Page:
Wednesday, 11 October 2017

Speaking at non-AA meetings

... (for armed services liaison officers; principles apply also to other disciplines)

  • To be 'friendly with our friends'
  • To inform the public concerning the role of AA in the community
  • To carry the message of recovery to alcoholics through a third person

Introducing yourself:
  • Introduce yourself as an AA member, who is a volunteer Armed Services Liaison Officer (ASLO), elected to the role for a set period and area, and accountable to those he or she serves.
  • We do not speak for the organisation as a whole.

Bring along literature, e.g. newcomers' literature, public information literature (either general or aimed at a particular discipline), or 'outreach' literature, e.g. the armed services pamphlet.

What to talk about:
  • Maybe a minute or two on your story (including armed services experience, past or current).
  • What AA is (use the official preamble).
  • What actually goes on in AA (so recovery, not just abstinence; steps, fellowship, and service: avoid jargon!)
  • How AA can be accessed (telephone helpline, website, chat now service on the website, email address on the website, finding a meeting on the website and going along).
  • Particular opportunities for contact with an ASLO or an armed services twelfth stepper (via an ASLO or the telephone service, the former being preferable).
  • Illustrate particular points with stories or experiences but structure the talk around the information content you want to present.

Specific application of Traditions:
  • Tradition V: our purpose is to ensure that any professional helping a problem drinker can accurately explain AA and signpost the individual.
  • Tradition VI: we don't enter into affiliation with outside organisations, e.g. joint initiatives, but we do cooperate, under our own name.
  • Tradition VII: we do not want any money.
  • Tradition VIII: we are volunteers, not professionals.
  • Tradition X: we remain silent on the condition of alcoholism or alcohol dependence as a medical topic, on other treatment approaches or programmes (other than to say we oppose none of them and individuals tend to find that AA dovetails well with other programmes), or on how the armed services, charities, or public bodies approach problem drinkers (or indeed any other matter). Keep away from questions of medicine, psychiatry, psychology, religion, social services, etc.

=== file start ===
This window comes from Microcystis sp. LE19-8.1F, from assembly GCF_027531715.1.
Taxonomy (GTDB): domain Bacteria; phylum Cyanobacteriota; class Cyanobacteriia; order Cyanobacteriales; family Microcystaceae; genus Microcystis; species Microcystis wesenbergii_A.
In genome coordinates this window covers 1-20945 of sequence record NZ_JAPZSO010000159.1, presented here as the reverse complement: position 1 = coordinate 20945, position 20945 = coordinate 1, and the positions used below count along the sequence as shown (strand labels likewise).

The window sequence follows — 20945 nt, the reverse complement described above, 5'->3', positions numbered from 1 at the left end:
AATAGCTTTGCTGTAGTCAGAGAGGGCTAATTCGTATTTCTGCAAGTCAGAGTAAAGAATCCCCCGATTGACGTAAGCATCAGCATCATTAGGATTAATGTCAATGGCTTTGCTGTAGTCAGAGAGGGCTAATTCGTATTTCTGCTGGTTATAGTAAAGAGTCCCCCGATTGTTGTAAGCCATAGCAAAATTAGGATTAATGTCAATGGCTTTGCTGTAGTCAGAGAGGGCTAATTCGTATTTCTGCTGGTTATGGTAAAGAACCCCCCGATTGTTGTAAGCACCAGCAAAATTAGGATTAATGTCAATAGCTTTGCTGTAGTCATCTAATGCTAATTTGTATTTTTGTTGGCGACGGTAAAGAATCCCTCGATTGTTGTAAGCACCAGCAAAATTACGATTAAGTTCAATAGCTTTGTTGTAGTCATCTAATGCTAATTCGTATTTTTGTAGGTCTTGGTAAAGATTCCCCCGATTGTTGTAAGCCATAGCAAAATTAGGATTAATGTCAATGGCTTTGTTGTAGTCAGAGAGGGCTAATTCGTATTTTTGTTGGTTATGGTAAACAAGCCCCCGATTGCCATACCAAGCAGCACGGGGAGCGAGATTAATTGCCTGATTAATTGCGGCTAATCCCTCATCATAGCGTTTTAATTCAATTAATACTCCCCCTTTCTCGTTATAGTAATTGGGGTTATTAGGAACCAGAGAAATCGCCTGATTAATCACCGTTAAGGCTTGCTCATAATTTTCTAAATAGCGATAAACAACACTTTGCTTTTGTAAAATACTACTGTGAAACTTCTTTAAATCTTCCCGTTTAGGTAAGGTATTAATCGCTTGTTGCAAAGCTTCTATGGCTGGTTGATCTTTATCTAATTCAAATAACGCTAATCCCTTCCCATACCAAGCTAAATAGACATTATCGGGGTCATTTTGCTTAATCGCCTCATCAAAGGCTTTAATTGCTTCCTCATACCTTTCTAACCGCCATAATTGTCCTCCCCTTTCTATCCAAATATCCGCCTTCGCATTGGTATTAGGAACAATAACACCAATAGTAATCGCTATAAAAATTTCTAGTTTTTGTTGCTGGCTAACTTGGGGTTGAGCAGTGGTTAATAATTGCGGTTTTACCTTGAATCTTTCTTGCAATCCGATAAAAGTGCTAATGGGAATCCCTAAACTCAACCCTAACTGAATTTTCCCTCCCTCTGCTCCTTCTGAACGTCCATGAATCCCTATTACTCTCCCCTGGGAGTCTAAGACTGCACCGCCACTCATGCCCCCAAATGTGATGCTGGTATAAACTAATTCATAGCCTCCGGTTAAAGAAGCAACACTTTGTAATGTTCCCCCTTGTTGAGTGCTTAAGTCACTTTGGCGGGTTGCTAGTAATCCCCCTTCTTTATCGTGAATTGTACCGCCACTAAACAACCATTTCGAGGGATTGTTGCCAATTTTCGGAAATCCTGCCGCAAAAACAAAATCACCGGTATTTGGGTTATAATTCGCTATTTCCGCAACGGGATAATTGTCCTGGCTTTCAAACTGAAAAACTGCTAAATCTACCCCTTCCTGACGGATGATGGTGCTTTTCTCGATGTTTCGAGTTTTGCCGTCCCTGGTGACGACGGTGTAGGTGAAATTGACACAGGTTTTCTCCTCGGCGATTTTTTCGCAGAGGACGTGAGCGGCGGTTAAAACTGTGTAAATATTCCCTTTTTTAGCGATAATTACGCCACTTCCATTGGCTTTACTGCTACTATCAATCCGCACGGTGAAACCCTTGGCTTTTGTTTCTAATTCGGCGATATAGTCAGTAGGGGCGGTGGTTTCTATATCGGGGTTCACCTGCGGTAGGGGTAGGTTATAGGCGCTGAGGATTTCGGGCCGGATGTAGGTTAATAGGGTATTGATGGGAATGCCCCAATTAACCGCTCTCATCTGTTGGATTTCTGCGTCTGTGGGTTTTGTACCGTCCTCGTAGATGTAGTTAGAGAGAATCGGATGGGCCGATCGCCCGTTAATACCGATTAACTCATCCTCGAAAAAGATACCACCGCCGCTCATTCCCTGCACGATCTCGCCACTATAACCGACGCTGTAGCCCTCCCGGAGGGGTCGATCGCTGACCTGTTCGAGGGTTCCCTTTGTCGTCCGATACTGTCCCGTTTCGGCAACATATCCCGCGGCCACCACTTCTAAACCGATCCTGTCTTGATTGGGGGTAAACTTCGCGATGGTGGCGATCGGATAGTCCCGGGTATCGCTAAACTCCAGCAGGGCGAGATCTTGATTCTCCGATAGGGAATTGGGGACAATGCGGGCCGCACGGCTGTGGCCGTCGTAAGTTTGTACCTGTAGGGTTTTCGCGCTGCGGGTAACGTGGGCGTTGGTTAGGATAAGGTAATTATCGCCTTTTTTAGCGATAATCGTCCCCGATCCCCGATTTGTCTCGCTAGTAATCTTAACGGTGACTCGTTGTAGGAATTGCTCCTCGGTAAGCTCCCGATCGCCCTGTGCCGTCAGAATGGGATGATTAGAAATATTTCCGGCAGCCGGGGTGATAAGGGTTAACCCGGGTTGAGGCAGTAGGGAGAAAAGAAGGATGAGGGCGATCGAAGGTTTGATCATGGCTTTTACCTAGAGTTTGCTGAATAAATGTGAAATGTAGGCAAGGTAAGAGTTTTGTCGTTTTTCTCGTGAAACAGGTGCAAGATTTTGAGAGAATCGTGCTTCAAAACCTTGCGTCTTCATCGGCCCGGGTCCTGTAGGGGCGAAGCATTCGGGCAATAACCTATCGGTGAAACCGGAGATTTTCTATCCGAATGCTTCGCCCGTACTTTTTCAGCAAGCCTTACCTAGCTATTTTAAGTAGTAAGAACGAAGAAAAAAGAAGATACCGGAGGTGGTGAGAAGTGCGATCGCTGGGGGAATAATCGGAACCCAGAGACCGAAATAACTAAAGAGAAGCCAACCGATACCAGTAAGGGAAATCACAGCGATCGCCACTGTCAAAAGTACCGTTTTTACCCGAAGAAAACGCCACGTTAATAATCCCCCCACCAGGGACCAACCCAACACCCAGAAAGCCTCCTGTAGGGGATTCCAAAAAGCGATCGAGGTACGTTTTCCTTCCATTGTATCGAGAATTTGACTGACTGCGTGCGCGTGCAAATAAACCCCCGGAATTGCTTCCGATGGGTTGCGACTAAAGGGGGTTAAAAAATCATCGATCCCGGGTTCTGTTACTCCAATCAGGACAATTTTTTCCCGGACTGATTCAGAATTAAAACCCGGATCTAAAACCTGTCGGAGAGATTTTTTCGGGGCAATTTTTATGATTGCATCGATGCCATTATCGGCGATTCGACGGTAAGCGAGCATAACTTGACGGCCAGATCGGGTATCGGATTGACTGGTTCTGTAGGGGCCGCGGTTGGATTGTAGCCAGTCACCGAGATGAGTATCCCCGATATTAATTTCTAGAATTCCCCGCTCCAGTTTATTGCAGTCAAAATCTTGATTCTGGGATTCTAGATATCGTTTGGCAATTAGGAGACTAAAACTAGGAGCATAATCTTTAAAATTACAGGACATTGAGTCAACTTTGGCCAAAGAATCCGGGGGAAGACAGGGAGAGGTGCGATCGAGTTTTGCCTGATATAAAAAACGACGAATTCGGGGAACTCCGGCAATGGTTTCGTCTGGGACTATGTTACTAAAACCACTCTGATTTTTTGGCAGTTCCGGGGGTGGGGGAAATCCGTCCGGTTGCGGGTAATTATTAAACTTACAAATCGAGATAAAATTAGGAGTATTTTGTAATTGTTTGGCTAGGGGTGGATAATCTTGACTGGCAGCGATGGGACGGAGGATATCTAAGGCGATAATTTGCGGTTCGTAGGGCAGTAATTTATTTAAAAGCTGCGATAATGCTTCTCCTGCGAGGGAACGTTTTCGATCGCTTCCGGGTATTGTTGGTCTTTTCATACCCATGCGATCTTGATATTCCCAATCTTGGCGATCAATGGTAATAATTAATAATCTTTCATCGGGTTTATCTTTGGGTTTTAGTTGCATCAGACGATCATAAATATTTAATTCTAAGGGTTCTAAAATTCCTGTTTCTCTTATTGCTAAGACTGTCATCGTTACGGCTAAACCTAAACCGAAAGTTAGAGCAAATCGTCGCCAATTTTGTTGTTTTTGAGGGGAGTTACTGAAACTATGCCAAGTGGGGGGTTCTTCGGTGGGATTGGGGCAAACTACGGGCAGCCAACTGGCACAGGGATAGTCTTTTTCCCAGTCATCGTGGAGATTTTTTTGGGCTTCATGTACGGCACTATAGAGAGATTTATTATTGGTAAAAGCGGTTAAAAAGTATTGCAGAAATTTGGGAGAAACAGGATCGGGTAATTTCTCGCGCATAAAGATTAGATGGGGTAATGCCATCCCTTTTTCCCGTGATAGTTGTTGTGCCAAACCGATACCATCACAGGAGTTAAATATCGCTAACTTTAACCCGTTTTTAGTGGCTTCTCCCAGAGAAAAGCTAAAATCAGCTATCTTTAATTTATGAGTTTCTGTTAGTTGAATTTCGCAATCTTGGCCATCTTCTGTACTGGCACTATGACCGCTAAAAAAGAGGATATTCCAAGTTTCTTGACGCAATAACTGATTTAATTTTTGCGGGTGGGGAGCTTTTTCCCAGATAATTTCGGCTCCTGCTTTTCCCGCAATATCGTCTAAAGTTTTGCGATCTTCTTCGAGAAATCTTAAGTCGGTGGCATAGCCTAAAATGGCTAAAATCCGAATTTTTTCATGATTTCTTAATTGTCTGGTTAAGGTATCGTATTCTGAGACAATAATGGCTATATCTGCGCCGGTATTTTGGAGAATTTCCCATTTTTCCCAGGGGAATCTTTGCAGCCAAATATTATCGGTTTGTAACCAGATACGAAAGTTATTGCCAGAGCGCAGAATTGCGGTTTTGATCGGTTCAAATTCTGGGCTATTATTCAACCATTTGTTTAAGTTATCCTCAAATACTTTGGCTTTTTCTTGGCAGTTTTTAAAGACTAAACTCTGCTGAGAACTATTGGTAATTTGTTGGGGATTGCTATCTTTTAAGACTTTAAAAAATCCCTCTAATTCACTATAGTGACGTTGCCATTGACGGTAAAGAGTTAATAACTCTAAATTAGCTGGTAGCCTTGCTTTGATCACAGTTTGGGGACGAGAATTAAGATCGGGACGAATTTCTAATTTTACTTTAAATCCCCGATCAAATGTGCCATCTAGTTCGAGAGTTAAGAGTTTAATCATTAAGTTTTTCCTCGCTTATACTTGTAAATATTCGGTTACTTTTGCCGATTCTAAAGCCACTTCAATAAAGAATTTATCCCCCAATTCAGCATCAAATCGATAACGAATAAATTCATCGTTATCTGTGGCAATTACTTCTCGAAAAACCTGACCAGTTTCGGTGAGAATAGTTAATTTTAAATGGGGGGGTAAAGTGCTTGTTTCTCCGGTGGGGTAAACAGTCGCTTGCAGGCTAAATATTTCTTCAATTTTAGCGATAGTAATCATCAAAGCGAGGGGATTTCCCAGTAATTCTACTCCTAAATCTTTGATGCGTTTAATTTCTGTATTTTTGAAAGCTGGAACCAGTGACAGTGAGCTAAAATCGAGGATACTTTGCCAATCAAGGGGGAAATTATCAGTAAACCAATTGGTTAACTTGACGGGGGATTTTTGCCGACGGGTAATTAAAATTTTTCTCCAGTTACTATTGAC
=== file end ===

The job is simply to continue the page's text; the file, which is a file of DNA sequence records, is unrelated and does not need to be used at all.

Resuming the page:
• Tradition XI: we avoid making sensational promises; we aim to present and explain, not convince or persuade; we do not position ourselves as better than or in competition with anyone. 

Dress smartly: lounge suit or smart casual.

Tricky questions:
  • What are the success rates? I tend to avoid answering this directly, because the statistics are unreliable. My experience is that it works for anyone who puts their back into it, although some people have initial 'hiccoughs' (i.e. relapses). Also quote number of meetings in GB (around 4500 I think) and the fact there are a couple of million people in AA worldwide, with a significant proportion with multiple years of sobriety, and many people who did get sober in AA and who later left but without a return to drinking.
  • Is it religious? No: present the range of successful experiences of AA, all the way through from religious people to out-and-out atheists.
  • Who exactly it is for? I present the type of problem drinker AA typically helps as people who, when they start drinking, drink far too much and who, when they have sufficient reason to moderate or stop, find they cannot. This is regardless of whether or not they are diagnosable medically. Maybe quote pages 20 to 21 or page 44 of the Big Book.
Further reading:
(Go to the AA in GB website, click 'Members', click 'Document library', click 'Literature downloads':

Twelve Traditions Checklist
Speaking at non-AA meetings

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